“Wildlife trafficking is a global concern. Wild animals from all over the world are captured or killed, then brought into this barbaric trade, the shipments sometimes traveling thousands of miles to reach a market where the demand for these animals, or what can be made from them, drives the whole process. The U.S. is a major hub for this trade. What enters this country, and from where, gives us a greater perspective on wildlife trafficking.
“We recently analyzed a decade of data, from 2005 to 2014, provided by the U.S. Fish and Wildlife Service’s Law Enforcement Management Information System (LEMIS). We looked at all wildlife imports from around the globe that were denied entry to the United States – whether they were seized by law enforcement, re-exported to where they came from, or abandoned by the sender. All this information is recorded for each shipment, but not often analyzed as a whole. So that’s exactly what we did, to get the biggest possible picture of what wildlife trafficking into the U.S. looks like.” From: www.defendersblog.org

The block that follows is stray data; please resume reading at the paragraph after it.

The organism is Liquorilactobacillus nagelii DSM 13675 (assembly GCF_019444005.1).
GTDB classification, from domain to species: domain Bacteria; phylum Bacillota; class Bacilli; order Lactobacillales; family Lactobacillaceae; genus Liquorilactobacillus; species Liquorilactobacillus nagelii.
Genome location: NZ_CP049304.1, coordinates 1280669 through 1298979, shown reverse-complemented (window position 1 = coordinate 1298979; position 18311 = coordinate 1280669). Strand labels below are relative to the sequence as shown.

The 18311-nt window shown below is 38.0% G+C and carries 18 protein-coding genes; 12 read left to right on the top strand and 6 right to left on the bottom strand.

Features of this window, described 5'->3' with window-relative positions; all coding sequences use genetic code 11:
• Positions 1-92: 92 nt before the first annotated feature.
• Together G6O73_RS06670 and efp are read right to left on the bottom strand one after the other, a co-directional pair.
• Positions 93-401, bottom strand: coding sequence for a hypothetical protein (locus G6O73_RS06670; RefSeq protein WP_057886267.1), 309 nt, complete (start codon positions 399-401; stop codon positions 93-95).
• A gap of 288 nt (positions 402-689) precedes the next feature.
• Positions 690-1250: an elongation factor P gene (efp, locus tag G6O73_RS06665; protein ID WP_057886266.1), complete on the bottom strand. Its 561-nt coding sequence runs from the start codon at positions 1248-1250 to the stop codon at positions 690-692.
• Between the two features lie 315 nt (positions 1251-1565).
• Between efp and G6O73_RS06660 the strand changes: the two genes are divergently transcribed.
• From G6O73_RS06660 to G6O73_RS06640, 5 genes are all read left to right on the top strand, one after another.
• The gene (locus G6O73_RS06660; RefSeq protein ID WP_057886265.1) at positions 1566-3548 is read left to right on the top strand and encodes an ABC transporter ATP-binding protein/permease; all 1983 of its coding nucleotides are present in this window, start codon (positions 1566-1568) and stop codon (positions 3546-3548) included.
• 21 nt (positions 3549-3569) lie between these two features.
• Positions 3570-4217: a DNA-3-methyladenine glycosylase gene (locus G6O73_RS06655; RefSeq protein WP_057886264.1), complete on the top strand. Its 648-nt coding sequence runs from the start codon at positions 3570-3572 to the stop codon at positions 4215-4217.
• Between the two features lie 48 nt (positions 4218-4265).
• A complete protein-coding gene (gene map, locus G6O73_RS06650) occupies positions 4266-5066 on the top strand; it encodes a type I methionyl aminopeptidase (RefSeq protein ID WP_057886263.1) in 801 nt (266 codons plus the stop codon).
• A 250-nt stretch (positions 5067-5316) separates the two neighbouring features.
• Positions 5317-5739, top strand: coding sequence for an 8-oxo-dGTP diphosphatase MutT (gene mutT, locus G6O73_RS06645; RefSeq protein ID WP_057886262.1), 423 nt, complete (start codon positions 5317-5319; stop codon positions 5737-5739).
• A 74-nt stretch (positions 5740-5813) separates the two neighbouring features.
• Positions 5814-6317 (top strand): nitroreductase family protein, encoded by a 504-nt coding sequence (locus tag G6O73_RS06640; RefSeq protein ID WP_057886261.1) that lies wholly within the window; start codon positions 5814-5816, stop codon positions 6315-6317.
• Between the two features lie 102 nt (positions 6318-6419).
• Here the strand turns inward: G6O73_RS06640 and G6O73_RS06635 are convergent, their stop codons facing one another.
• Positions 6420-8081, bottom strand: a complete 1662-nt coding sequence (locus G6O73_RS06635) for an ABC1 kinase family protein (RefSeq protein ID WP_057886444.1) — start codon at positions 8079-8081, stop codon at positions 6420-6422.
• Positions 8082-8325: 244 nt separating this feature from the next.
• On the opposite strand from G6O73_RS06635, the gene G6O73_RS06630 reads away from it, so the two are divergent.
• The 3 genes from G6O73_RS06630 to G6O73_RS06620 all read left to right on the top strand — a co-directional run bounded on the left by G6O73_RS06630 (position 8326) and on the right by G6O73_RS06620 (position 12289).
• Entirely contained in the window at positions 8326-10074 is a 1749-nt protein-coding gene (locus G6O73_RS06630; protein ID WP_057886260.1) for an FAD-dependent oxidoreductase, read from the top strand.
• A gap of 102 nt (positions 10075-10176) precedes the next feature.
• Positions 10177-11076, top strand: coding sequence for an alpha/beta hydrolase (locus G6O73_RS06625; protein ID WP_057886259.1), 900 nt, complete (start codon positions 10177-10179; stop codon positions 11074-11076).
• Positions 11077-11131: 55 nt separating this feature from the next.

GR: From the article: “In total, our analysis discovered 5.5 million individual wildlife parts and products, more than 660,000 animals and more than 4.8 million pounds of meat, fins and caviar. Sadly these numbers only represent a fraction of the wildlife on the black market.”–Rosa Indenbaum, International Policy Analyst